Dehydrated foods, or simply dried foods, last much longer than if they were fresh. The shelf life of food such as beans, rice and wheat and other grains can extend up to in excess of thirty years when properly dehydrated and stored. Fruits and vegetables, normally considered very perishable when fresh or not dehydrated, have an impressively long shelf life as well. To dehydrate food, you must use a dehydrator. Their storage-period is appropriately expressed in a “best-by-date” manner. This is due to the fact that vegetables and fruits get degraded with time in terms of nutritional quality and taste. The exact date of expiration can’t exactly be pin-pointed but can only be given as an approximate for the shelf-life greatly depends on several factors as explained shortly.
Factors Affecting the Shelf-Life of Dehydrated Food
The shelf-life of dehydrated food depends on factors such as temperature, moisture content, oxygen and light.
- Oxygen concentration: oxygen reacts with some food nutrients leading to eventual spoilage. Oxygen absorbers are therefore used especially in long-term food storage containers to rid the air inside of any oxygen for optimum storage conditions thus longer shelf-life.
- Temperature: dehydrated food needs to be stored in a cool and dry place, the cooler the better. A 10 degrees Celsius drop in temperature doubles the storage shelf-life. The other way round about it is that 10 degrees Celsius which is equivalent to 18 degrees Fahrenheit increment in temperature halves the shelf-life.
- Moisture content: the lower the moisture the better since dehydration essentially involves removal of water with retention of taste and nutrients. Vegetables are ideally dried to a maximum of 5% moisture content and 20% for fruits.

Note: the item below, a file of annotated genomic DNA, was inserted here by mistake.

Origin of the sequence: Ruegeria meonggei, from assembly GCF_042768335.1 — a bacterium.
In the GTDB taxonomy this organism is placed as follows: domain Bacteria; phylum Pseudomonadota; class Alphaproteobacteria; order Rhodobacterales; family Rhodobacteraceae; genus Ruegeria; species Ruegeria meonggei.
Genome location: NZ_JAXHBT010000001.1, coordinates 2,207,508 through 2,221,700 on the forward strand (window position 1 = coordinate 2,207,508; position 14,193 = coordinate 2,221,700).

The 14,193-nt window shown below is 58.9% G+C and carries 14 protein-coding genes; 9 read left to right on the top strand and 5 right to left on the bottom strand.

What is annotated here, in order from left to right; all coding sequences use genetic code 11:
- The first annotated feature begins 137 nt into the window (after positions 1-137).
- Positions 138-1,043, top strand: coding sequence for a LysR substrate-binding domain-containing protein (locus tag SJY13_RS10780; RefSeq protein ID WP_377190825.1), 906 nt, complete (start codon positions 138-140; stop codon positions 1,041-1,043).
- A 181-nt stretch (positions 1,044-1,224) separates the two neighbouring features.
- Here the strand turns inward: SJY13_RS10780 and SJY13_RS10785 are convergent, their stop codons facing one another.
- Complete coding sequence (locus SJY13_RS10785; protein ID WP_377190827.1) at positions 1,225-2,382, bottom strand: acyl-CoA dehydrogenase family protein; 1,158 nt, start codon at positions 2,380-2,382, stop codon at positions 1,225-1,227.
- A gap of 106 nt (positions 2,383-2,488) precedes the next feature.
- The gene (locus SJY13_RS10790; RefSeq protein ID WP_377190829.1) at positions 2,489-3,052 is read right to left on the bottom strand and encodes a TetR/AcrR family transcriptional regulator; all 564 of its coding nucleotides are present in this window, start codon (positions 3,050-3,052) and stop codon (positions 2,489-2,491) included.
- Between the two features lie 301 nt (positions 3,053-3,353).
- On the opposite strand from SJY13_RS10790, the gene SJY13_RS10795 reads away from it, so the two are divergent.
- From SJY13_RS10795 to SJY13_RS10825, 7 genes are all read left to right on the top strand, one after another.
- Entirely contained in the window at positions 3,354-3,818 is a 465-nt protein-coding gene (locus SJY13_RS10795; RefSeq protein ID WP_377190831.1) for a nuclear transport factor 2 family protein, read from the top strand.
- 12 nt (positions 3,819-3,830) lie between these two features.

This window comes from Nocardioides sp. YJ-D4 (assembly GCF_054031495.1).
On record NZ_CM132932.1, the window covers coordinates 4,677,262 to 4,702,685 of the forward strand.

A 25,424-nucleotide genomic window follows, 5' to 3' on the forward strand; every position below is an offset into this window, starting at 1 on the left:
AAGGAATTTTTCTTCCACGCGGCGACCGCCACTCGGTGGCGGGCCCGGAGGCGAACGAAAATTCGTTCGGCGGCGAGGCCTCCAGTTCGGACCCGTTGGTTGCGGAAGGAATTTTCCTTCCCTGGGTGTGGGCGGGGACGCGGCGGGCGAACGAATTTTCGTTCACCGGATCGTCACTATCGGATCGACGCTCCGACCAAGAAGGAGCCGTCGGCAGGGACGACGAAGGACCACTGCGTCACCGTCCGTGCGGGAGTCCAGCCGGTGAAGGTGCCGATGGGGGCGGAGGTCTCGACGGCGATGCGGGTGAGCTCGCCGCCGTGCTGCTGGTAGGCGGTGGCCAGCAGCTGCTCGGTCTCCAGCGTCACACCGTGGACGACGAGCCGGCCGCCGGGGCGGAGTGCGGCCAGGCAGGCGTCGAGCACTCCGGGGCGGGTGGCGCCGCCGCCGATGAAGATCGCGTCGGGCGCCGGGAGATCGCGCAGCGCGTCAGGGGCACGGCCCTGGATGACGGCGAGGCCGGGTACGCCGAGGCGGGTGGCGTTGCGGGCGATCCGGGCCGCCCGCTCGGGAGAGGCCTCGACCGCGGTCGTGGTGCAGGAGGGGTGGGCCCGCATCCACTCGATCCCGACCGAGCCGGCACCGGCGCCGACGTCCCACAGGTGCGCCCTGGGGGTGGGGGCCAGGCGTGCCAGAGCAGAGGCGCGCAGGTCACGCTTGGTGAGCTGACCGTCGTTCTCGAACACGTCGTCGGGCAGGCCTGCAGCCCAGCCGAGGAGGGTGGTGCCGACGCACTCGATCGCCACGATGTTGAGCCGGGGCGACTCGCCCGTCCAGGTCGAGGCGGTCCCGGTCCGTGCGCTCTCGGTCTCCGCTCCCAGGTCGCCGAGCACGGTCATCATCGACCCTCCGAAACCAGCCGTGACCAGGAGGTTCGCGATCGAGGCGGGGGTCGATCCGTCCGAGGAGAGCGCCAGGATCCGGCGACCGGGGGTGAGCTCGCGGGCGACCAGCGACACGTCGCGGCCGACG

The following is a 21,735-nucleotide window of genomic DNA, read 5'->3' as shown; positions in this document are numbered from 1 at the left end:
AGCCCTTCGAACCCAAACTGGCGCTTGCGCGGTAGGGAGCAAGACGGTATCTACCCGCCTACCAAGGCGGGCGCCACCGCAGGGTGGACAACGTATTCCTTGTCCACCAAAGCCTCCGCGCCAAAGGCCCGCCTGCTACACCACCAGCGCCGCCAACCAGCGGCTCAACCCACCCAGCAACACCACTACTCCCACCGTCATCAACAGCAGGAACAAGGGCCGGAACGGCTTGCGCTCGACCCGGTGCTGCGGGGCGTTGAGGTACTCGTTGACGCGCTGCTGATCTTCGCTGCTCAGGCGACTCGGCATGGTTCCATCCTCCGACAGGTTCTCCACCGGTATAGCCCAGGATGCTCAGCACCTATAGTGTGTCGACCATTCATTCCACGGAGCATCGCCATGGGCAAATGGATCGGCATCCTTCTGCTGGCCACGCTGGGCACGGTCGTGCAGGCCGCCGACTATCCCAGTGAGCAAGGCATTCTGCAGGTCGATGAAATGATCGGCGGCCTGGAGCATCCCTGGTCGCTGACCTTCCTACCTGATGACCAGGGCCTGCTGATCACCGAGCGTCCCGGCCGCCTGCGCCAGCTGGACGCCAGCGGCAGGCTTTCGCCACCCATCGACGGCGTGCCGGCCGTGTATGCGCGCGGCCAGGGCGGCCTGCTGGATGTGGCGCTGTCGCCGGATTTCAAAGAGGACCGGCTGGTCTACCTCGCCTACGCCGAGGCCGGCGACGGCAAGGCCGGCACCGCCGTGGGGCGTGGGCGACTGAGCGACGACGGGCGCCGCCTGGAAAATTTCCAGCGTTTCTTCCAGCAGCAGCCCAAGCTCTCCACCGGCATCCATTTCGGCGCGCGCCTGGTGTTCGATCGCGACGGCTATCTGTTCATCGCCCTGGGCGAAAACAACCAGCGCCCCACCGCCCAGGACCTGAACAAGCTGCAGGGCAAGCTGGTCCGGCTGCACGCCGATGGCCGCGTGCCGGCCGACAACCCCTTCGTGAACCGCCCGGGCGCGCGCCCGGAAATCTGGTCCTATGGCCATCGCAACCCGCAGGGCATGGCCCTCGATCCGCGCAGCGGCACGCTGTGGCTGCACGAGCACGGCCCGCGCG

- Light: reaction of light and the food nutrients breaks down fats, proteins and vitamins and lead to poor flavor and spoilage. Storing the food in the dark does the trick for longer shelf-life.
Shelf-Life of Sample Foods
The following are the shelf-lives of foods stored in the absence of oxygen, hermetically or airtight sealed and at a stable 70 degrees Fahrenheit temperature according to the USA Emergency Supply:
- Soft grains such as oats and barley, rye, quinoa and groat: 8 years
- Hard grains such as buckwheat, corn, flax, kamut, millet, wheat and triticale: 10-12 years
- Beans including black eye, black turtle, garbanzo, adzuki, great northern, kidney beans, lentils, lima, mung, pink, pinto, small red and soy beans: 8-12 years
- Dehydrated vegetables such as broccoli, cabbage, carrots, celery, onions, pepers and potatoes: 8-10 years
- Dehydrated dairy products such as cheese powder, cocoa powder, powder eggs, butter/margarine powder, powder milk and whey powder: 15 years
- Flours and cracked or ground-seed products such as all-purpose flour, bakers flour, unbleached flour, white flour, whole wheat flour, cornmeal, mixes, refried flour, cracked wheat, germade, gluten and wheat flakes: 5 years
- Pasta such as noodles, spaghetti, macaroni and ribbons: 8-10 years
- Dehydrated fruits: 5 years
- Dehydrated honey, salt and sugar: indefinitely especially if additive-free
- Peanut butter powder: 4-5 years
- Brown rice: 1-2 years and, if under normal conditions, just 6 months which is quite low since brown rice contains oils that go rancid with time
- White rice: 8-10 years
It’s of great essence to note that, much we are given the time in as a value in number of years as the shelf-life of our dehydrated food, it is a mere estimate since the actual span depends on so many factors including the condition of the food at the time you purchased it. The bottom-line, however, still holds that dehydrated food unlike fresh food lasts much longer, quantitatively to the tune of several years